Jewschool.com: When Images of Mohammed Showed Up in My Facebook Feed

Originally published on Jewschool.com

Today has been a frustrating day on many levels, and surprisingly, at the top of my frustration is two Conservative rabbis who are Facebook friends of mine who have chosen to share an Islamophobic cartoon depicting the Prophet Mohammed. I’m not going to link to it here because I don’t want to have a hand in further distributing the cartoon.

I wrote to each of them

I am disappointed to see the rabbis of my generation circulating a cartoon that flagrantly disrespects someone else’s religion, not to mention perpetuates harmful stereotypes. Is this the spirit in which you hope to enter 5773?

And to my surprise, instead of saying something like, “You’re right, I got carried away. I’m frustrated but this wasn’t the right way to express it,” both dug their heels in and defended their right to mock Islam in a way they both know specifically insults Muslims.

One of these rabbis is a chaplain with the US armed forces. The other holds a significant post in the Conservative Movement in the United States.

I have spent too much time and far too much emotional energy engaging with them and their followers, pointing out over and over again that both our tradition and common sense says that one does not achieve anything by inflaming the fires of hate or provoking those with whom we disagree. They refuse to hear me. Part of me wants to just unfriend them and be done with it, but I don’t want to contribute to my own retreat further into a bubble of people who share all my opinions. But I won’t back down because I believe this is an important discussion to have, and I know Jewish tradition expects us vigorously pursue justice. The quote from Mishnah that I’ve plastered on my social media channels today sums it up for me: “In a place where no one is behaving like a human being, be the human being.”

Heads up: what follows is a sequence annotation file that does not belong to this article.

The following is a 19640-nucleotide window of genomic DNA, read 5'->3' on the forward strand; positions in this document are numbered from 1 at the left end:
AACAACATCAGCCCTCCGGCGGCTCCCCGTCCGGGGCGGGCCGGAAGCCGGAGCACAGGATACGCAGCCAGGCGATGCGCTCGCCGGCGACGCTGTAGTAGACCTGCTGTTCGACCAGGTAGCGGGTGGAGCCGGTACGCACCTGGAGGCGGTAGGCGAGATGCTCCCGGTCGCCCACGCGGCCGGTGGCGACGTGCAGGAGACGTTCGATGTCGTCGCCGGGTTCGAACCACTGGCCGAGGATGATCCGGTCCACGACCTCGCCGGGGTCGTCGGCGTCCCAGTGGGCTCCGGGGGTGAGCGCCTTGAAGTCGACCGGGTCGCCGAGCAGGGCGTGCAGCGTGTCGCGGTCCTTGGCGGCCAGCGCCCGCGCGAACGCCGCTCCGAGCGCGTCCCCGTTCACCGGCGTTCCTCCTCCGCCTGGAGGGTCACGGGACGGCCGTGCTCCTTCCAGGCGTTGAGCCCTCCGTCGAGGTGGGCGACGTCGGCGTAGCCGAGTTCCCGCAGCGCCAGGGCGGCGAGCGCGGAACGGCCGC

I have long since disavowed any affiliation with the Conservative movement that was once my home, but incidents like this confirm for me that I’ve made the right choice. I know, I shouldn’t judge an entire stream of a religion based on a couple of vocal leaders, but, well, you see the irony there.

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It’s Not Where You Start: Freedom

Originally published on It’s Not Where You Start.

With all of the activism I’ve been doing over the past couple of weeks around GLBT visibility and rights, I’ve been thinking a lot about queer ethics. I spent high school figuring out what gay identity meant for myself and how that got negotiated in individual relationships. I was, generally speaking, in the closet.

And yet by the time I graduated I had a close circle of a dozen or so friends whom I had told, and another half-dozen or so guys with whom I had never had a conversation about gay identity, but I assure you they got the message.

I came out to my parents the day they dropped me off at college. A week later, as the period for choosing classes began, I discovered a freshman seminar on the subject of Homosexuality in American Literature and Culture since 18something something. Freshmen seminars were small classes of fifteen or fewer students with one professor. They were highly selective, with an application process that involved writing essays and having a one-on-one interview with the professor. And I knew I had to be in this class. Thus began stage two of my gay-identity formation: understanding who I was in relationship to a community and a history.
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